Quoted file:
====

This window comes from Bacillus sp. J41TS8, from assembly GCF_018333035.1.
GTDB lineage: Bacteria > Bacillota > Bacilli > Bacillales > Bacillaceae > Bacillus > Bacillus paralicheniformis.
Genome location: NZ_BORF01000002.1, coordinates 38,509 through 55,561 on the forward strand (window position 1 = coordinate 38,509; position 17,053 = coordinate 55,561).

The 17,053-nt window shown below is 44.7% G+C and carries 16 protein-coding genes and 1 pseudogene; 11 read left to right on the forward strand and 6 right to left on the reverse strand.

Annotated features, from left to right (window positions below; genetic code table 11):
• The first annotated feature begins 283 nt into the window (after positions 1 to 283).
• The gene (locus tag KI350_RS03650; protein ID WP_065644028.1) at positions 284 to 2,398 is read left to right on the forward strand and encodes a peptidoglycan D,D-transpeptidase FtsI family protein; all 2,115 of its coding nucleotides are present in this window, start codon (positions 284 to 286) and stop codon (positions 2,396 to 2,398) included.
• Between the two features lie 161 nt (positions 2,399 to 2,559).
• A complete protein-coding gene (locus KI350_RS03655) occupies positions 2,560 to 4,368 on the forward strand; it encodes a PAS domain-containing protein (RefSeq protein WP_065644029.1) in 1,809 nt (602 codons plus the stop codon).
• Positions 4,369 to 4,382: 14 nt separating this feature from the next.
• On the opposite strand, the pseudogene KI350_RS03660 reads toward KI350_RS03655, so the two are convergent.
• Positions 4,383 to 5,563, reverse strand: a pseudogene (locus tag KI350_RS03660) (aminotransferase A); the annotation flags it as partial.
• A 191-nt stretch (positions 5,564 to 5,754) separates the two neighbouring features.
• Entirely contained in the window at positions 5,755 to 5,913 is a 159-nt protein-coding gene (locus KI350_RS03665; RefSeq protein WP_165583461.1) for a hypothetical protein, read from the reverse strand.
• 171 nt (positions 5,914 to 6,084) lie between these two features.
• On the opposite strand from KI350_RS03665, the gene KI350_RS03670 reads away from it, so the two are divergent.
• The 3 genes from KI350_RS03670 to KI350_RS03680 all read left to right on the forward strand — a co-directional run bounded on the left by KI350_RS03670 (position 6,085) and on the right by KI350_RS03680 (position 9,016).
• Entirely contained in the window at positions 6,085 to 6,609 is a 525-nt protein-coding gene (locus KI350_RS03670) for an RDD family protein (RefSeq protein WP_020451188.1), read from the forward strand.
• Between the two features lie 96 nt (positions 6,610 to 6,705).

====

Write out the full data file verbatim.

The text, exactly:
This window comes from Bacillus sp. J41TS8, from assembly GCF_018333035.1.
GTDB lineage: Bacteria > Bacillota > Bacilli > Bacillales > Bacillaceae > Bacillus > Bacillus paralicheniformis.
Genome location: NZ_BORF01000002.1, coordinates 38,509 through 55,561 on the forward strand (window position 1 = coordinate 38,509; position 17,053 = coordinate 55,561).

The 17,053-nt window shown below is 44.7% G+C and carries 16 protein-coding genes and 1 pseudogene; 11 read left to right on the forward strand and 6 right to left on the reverse strand.

Annotated features, from left to right (window positions below; genetic code table 11):
• The first annotated feature begins 283 nt into the window (after positions 1 to 283).
• The gene (locus tag KI350_RS03650; protein ID WP_065644028.1) at positions 284 to 2,398 is read left to right on the forward strand and encodes a peptidoglycan D,D-transpeptidase FtsI family protein; all 2,115 of its coding nucleotides are present in this window, start codon (positions 284 to 286) and stop codon (positions 2,396 to 2,398) included.
• Between the two features lie 161 nt (positions 2,399 to 2,559).
• A complete protein-coding gene (locus KI350_RS03655) occupies positions 2,560 to 4,368 on the forward strand; it encodes a PAS domain-containing protein (RefSeq protein WP_065644029.1) in 1,809 nt (602 codons plus the stop codon).
• Positions 4,369 to 4,382: 14 nt separating this feature from the next.
• On the opposite strand, the pseudogene KI350_RS03660 reads toward KI350_RS03655, so the two are convergent.
• Positions 4,383 to 5,563, reverse strand: a pseudogene (locus tag KI350_RS03660) (aminotransferase A); the annotation flags it as partial.
• A 191-nt stretch (positions 5,564 to 5,754) separates the two neighbouring features.
• Entirely contained in the window at positions 5,755 to 5,913 is a 159-nt protein-coding gene (locus KI350_RS03665; RefSeq protein WP_165583461.1) for a hypothetical protein, read from the reverse strand.
• 171 nt (positions 5,914 to 6,084) lie between these two features.
• On the opposite strand from KI350_RS03665, the gene KI350_RS03670 reads away from it, so the two are divergent.
• The 3 genes from KI350_RS03670 to KI350_RS03680 all read left to right on the forward strand — a co-directional run bounded on the left by KI350_RS03670 (position 6,085) and on the right by KI350_RS03680 (position 9,016).
• Entirely contained in the window at positions 6,085 to 6,609 is a 525-nt protein-coding gene (locus KI350_RS03670) for an RDD family protein (RefSeq protein WP_020451188.1), read from the forward strand.
• Between the two features lie 96 nt (positions 6,610 to 6,705).